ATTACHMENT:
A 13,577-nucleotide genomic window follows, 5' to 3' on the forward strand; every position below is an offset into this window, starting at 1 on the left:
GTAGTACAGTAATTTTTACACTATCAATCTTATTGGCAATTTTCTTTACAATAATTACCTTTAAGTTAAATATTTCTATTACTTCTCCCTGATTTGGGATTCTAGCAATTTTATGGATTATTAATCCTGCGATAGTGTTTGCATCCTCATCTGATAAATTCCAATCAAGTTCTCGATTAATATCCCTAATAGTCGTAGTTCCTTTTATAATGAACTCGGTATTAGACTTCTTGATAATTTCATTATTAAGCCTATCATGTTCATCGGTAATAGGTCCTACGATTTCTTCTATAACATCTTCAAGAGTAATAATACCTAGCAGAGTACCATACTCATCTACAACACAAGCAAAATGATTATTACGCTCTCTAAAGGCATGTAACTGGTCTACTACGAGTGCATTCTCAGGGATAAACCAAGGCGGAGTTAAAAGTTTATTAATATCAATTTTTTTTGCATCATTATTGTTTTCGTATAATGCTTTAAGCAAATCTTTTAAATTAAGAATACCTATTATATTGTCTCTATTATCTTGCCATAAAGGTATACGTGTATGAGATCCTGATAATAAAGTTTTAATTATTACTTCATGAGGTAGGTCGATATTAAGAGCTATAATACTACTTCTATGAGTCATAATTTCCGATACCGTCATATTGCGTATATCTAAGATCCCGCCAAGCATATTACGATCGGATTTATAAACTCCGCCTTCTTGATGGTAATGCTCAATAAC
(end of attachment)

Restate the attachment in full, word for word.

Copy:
A 13,577-nucleotide genomic window follows, 5' to 3' on the forward strand; every position below is an offset into this window, starting at 1 on the left:
GTAGTACAGTAATTTTTACACTATCAATCTTATTGGCAATTTTCTTTACAATAATTACCTTTAAGTTAAATATTTCTATTACTTCTCCCTGATTTGGGATTCTAGCAATTTTATGGATTATTAATCCTGCGATAGTGTTTGCATCCTCATCTGATAAATTCCAATCAAGTTCTCGATTAATATCCCTAATAGTCGTAGTTCCTTTTATAATGAACTCGGTATTAGACTTCTTGATAATTTCATTATTAAGCCTATCATGTTCATCGGTAATAGGTCCTACGATTTCTTCTATAACATCTTCAAGAGTAATAATACCTAGCAGAGTACCATACTCATCTACAACACAAGCAAAATGATTATTACGCTCTCTAAAGGCATGTAACTGGTCTACTACGAGTGCATTCTCAGGGATAAACCAAGGCGGAGTTAAAAGTTTATTAATATCAATTTTTTTTGCATCATTATTGTTTTCGTATAATGCTTTAAGCAAATCTTTTAAATTAAGAATACCTATTATATTGTCTCTATTATCTTGCCATAAAGGTATACGTGTATGAGATCCTGATAATAAAGTTTTAATTATTACTTCATGAGGTAGGTCGATATTAAGAGCTATAATACTACTTCTATGAGTCATAATTTCCGATACCGTCATATTGCGTATATCTAAGATCCCGCCAAGCATATTACGATCGGATTTATAAACTCCGCCTTCTTGATGGTAATGCTCAATAAC